“Pennsylvania and Michigan have voted Democratic in every election since 1988. (Ohio is a swing state, of course, so that’s a bit more realistic.) Central to Trump’s argument is that he’ll increase turnout and support from working-class white voters, enough to counteract votes from heavily Democratic (and less-white) parts of each state…On Thursday, Bloomberg Politics released a poll that cast some doubt on that happening. Pollster Purple Strategies surveyed voters in Wisconsin, Ohio, Pennsylvania and Michigan who earn between $30,000 and $75,000 a year — what they call “middle income.” Their choice for president? Hillary Clinton, by 7 points…..the numbers in the Bloomberg survey are not what Trump needs — by a wide margin — if he’s to sweep the Rust Belt or even pick off a couple of states.” – from Philip Bump’s “A new poll has bad news for Donald Trump in the Midwest” at The Fix.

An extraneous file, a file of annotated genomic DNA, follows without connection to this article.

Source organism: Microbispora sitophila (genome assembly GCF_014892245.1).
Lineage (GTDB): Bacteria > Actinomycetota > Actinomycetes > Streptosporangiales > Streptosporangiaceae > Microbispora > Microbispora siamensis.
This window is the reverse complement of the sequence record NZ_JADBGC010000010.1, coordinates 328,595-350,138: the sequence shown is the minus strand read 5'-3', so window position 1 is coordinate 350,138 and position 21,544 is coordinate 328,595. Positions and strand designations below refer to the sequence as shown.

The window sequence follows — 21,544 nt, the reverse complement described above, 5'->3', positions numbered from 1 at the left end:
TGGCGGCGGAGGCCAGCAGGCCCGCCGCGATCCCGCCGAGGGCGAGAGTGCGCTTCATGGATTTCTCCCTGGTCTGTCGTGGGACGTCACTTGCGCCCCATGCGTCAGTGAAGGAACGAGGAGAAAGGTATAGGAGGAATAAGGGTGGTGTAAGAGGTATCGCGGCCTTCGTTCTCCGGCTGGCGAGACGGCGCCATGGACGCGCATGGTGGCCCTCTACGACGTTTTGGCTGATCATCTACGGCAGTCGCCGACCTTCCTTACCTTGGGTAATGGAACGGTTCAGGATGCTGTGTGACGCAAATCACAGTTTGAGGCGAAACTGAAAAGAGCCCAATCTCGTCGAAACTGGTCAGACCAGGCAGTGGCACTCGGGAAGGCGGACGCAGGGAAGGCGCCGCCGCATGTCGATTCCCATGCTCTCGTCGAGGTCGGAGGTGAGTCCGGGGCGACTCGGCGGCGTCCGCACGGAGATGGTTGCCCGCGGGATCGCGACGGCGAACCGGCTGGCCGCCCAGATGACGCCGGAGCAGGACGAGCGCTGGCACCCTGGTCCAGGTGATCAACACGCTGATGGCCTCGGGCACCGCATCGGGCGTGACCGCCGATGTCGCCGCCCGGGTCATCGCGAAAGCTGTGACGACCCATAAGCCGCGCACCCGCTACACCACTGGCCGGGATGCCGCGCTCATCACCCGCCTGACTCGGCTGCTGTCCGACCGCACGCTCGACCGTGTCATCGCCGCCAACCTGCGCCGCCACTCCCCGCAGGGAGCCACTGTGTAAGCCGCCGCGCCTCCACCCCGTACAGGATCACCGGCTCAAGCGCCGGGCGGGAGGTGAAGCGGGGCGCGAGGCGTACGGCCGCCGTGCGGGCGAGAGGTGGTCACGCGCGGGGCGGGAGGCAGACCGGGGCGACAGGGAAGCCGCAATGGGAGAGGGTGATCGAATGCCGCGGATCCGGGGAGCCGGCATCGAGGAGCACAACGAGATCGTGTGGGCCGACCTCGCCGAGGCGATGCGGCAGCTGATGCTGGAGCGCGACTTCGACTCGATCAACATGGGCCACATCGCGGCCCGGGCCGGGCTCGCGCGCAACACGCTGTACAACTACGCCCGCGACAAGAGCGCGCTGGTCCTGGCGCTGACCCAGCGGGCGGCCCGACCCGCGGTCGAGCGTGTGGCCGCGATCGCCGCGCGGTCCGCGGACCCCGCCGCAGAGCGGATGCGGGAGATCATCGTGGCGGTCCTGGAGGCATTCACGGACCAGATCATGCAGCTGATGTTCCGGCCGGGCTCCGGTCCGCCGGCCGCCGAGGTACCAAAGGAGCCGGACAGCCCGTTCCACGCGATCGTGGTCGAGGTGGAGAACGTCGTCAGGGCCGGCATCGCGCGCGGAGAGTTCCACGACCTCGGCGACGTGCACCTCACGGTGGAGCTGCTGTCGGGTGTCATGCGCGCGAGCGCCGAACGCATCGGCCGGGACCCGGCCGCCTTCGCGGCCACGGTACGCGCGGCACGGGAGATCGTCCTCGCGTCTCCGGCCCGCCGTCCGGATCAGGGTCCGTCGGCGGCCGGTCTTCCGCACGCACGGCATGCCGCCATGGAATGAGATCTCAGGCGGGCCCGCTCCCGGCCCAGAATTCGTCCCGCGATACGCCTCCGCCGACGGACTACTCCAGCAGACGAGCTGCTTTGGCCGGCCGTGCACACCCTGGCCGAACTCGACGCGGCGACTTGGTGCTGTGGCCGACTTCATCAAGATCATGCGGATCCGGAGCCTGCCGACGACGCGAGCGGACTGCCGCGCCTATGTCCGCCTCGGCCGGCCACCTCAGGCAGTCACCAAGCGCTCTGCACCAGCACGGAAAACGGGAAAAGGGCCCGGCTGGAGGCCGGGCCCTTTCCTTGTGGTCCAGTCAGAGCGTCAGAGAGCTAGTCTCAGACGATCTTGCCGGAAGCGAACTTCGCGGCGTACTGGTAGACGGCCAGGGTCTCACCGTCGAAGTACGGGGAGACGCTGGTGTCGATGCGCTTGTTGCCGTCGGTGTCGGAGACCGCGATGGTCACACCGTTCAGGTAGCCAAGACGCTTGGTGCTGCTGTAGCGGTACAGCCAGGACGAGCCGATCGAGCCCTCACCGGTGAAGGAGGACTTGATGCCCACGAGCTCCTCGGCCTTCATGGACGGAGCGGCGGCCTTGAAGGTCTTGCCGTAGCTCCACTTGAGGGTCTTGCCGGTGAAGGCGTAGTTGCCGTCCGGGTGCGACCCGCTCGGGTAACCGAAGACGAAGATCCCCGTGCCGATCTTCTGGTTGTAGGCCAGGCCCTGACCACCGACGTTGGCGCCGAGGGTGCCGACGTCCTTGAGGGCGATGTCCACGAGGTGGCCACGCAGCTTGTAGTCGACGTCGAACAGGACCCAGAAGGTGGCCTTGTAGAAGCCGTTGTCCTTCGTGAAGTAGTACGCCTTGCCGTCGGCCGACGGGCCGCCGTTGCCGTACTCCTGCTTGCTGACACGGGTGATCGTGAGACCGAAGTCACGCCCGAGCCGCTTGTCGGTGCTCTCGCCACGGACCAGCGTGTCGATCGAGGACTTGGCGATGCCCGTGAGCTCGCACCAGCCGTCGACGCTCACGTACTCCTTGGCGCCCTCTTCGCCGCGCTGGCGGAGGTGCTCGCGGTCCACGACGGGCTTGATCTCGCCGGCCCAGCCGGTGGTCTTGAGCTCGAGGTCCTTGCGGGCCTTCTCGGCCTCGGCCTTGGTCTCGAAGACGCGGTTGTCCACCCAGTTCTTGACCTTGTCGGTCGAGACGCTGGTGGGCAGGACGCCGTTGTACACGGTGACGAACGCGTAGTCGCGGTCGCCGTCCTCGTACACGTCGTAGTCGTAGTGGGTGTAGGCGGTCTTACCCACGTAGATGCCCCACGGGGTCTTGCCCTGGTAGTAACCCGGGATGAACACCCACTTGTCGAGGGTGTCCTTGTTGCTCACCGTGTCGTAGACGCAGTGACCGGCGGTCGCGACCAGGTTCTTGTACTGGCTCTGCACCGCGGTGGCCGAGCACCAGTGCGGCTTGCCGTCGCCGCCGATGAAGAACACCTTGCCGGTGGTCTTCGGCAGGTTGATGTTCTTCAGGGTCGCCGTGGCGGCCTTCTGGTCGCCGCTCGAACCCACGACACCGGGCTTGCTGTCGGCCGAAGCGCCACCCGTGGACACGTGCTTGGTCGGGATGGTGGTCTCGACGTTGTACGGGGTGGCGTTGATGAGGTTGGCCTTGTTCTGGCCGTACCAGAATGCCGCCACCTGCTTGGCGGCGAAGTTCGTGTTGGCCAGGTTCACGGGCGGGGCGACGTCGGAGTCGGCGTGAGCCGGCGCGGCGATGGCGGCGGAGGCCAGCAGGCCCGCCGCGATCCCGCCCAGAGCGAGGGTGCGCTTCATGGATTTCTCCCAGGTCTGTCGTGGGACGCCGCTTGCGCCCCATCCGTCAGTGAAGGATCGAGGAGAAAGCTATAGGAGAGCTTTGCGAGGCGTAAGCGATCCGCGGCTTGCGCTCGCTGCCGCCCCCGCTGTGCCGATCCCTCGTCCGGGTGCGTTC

And Dan Balz chucks in a sobering reminder at Washington post Politics that “The methodology of all types of polls is under challenge. There is a serious and urgent debate underway among public opinion researchers about the way forward…For the rest of us, the exchanges lead to common points of agreement, all of which might seem obvious but should not be forgotten. Don’t put too much emphasis on any single poll. Look closely at averages of groups of polls to determine whether there are real shifts in the race. And don’t expect polls to predict the future.”